Jackie, review: ‘Portman’s portrayal of fragility is spot on’
- Credit: Archant
This is Jackie before the O, and right after the FK; America’s premier first lady in mourning, at a loss, cast adrift, trying to hastily erect a myth around her late husband
This is Jackie before the O, and right after the FK; America’s premier first lady in mourning, at a loss, cast adrift, trying to hastily erect a myth around her late husband, give her tragedy some reason. This is her story; for most of its length her husband is an absence, just a body with a bloody hole in it.
This is not a warm film. I walked into the screening room on one of the coldest days of the year and the bitter northwesterly that cut right through you outside was nothing on the chill emanating from the screen inside.
In the wrap around, journalist Billy Crudup is interviewing a spiky Jackie shortly after the funeral, in a large freezing country house. The interiors look icy enough, but they choose to sit outside on the porch all wrapped up, huddled around her cigarette for warmth.
There is a flashback to her doing a televised tour of the White House, but the majority of the film is the week between the nightmare on Elm Street and the state funeral in a wet and wintry Washington. (Even the Dallas scenes seem grey.)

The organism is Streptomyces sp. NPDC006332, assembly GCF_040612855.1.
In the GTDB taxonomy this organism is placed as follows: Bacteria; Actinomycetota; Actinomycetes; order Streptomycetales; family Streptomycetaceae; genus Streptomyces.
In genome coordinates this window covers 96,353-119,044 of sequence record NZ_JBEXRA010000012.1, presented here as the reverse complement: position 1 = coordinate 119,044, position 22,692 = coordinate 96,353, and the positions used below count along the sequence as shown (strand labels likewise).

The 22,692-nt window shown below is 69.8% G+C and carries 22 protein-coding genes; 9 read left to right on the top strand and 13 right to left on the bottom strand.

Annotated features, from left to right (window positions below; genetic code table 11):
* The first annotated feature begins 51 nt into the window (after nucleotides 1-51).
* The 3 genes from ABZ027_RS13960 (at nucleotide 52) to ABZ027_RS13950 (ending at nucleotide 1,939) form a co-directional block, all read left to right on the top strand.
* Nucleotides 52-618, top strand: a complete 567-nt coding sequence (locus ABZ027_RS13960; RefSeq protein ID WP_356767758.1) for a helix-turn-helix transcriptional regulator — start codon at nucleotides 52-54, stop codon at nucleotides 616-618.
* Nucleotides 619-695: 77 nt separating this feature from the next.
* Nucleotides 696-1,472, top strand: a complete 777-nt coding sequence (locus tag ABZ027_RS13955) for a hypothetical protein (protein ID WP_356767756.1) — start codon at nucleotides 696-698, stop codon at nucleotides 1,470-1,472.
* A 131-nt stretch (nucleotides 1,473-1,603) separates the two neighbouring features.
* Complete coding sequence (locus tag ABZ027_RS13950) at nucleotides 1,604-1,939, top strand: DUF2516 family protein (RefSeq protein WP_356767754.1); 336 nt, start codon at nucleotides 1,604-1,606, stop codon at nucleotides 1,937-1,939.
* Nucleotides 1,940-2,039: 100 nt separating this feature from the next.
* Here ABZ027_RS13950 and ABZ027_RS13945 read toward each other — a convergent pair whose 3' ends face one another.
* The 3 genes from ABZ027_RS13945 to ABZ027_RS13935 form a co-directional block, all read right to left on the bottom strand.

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Chilean Pablo Larraín’s (The Club, No, Neruda) first English language feature is an intense mood piece, and an extended exploration of the shock of grief.
The phenomenal music score by Mica Levi (Under the Skin) does a lot of the work here. It sets the tone of being bereft and totally isolated early, and then keeps you trapped inside that bubble of shock and anguish.
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Beyond that though the film doesn’t offer much insight, or seem that interested in the politics or history of the situation. Which brings us to the central question of how Natalie Portman does as Jackie. And to be honest, who knows? Jackie Bouvier/Kennedy/Onnassis remains something of an enigma.
Her legacy is largely seen and not heard. Watching Portman I was struck by how much her whispery, husky voice sounds like Marilyn but checking some clips online, hers is very decent approximation of what she sounded like.
She doesn’t have the physical presence though; she still looks like a child star. She gives you the fragility, but maybe not the strength.
Rating: 4/5 stars
www.halfmanhalfcritic.weebly.com for a review of Jim Jarmusch’s Gimme Danger documentary about The Stooges